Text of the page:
Jesus holds the distinction of being buried in a borrowed tomb!
He would not be needing it for long.

There was a man named Joseph, a council member, a good
just man. He had not consented to their decision and
deed. He 
was from Arimathea, and was himself also
waiting for the 
kingdom of God.

This man went to Pilate and asked for the body of Jesus.
he took it down, wrapped it in linen, and laid it in a
tomb that
was hewn out of the rock, where no one had
ever lain before.
[{Matthew 27:60b} He rolled a large stone
against the door of
the tomb, and departed.] That day
was the Preparation, and the
Sabbath drew near.

The women who had come with Jesus from Galilee
followed after,
and they observed the tomb and how His
body was laid. Then
they returned and prepared spices
and fragrant oils. And they
rested on the Sabbath
according to the commandment.

                                                        Luke 23:50-56 NKJV, condensed

                                       A Hurry-up Burial 

It was over as quickly as it had begun. Jesus was dead. Then
suddenly, out of nowhere, a new and unlikely name surfaced.
Someone we have not heard about before--Joseph from
Arimathea. Those who wrote the Gospel accounts many years
later praised him as a good and just man. But when this action
took place, Joseph's presence would have startled anyone
who was watching.

Joseph was a member of the Sanhedrin, that body of religious
leaders who had plotted the death of Jesus. Now as the limp
body hung lifeless on the cross, Joseph stepped out of the
shadows with the boldness of a man on a mission. He marched
into Governor Pilate's palace and asked for permission to
remove the body from the cross and bury it.

Burial arrangements are usually done by loved ones, so what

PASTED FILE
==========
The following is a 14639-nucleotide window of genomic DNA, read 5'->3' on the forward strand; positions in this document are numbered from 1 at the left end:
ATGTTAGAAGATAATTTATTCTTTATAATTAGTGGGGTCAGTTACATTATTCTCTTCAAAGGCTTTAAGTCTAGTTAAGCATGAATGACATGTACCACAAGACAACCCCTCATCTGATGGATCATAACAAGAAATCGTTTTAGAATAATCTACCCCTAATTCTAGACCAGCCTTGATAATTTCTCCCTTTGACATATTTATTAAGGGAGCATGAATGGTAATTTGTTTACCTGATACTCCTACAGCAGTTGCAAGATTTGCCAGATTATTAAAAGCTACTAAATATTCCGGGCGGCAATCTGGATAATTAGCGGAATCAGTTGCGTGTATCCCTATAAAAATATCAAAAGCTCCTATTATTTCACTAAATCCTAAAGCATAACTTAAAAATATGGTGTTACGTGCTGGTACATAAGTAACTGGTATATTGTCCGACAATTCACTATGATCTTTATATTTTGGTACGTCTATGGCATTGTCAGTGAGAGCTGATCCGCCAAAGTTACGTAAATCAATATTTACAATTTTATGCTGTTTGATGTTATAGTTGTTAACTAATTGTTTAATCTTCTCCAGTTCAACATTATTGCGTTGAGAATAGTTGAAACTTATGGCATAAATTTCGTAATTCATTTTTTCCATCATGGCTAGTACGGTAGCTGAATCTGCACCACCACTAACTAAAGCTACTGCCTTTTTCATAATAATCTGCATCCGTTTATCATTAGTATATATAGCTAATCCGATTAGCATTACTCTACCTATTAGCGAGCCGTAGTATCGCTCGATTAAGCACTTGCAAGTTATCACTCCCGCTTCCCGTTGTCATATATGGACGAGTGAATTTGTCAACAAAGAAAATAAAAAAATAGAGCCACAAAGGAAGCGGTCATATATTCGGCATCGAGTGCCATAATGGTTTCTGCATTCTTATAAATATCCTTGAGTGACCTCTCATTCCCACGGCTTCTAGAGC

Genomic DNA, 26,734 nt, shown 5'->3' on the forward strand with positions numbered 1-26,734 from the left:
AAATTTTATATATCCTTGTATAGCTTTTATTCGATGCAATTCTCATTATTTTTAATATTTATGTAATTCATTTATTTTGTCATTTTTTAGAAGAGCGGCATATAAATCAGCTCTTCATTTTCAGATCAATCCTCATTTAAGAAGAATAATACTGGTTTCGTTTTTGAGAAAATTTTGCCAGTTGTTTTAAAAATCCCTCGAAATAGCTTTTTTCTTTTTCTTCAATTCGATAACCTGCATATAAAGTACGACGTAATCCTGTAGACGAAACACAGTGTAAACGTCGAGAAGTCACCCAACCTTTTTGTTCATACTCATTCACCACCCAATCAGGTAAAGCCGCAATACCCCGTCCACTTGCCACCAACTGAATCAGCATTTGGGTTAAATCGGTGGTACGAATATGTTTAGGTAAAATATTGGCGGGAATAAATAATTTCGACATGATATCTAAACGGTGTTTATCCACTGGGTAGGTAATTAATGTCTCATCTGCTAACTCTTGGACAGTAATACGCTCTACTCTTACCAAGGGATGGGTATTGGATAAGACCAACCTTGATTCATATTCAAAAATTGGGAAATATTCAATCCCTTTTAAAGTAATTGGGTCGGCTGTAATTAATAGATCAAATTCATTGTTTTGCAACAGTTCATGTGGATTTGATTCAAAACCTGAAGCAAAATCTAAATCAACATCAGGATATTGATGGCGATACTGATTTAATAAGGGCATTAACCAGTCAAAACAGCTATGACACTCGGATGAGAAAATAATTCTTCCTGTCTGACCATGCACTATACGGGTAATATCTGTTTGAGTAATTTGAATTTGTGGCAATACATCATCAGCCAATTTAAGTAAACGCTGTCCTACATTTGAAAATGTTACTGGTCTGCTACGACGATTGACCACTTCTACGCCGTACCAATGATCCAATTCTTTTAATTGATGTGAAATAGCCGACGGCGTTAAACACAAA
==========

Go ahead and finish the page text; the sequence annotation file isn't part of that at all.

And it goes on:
is this rich and influential stranger doing in this scene! The
accounts vary slightly. Matthew claimed he was a disciple at
heart, Mark said he took courage--combine those two and you
have a secret believer so inspired by the days events that he
came out of the closet. Now in death, he had one last chance
to get it right and possibly make amends for the neglect and
cowardice of his past.

Joseph, probably with the help of his servants, attended to
the corpse in a grand way. After gaining Pilate's blessing,
Joseph took the mangled body from the cross, cleaned it up,
wrapped it appropriately, and according to Matthew laid it in
his own tomb which he had prepared for himself. Lastly he
rolled a stone against the entrance of the tomb to seal it from
wild animals. All this activity might have been a temporary
measure, just until after the Sabbath when a more permanent
arrangement could be made.

We do not know if anyone heckled Joseph while he did all this.
But we do know he acted in haste to get the body buried before
sundown and the beginning of the Sabbath day. Which brings
up another irony. By virtue of touching Jesus' dead body, Joseph
made himself unfit to keep the Passover! Under Jewish law,
anyone who touched any remains became unclean and was
prohibited from entering the temple. This was to be Joseph's
most meaningful Passover season and he wouldn't even get to
participate in the sacred rituals! He was excluded because he
honored our beloved Savior in this final act of humble service.

Joseph is not mentioned in any other context in the New
Testament. But like most of the other people Jesus meet during
his life on earth, one encounter was enough to bring wholeness
to a fragmented life. The prominent councilor from Arimathea
stepped out in faith on the day we call Good Friday, and could
never again turn the clock back.

The women who followed from Galilee had one last task to
accomplish. It was women's work to prepare a body for burial.
But that job must wait until after the Sabbath. In the meantime,
they went to the place where they were staying and prepared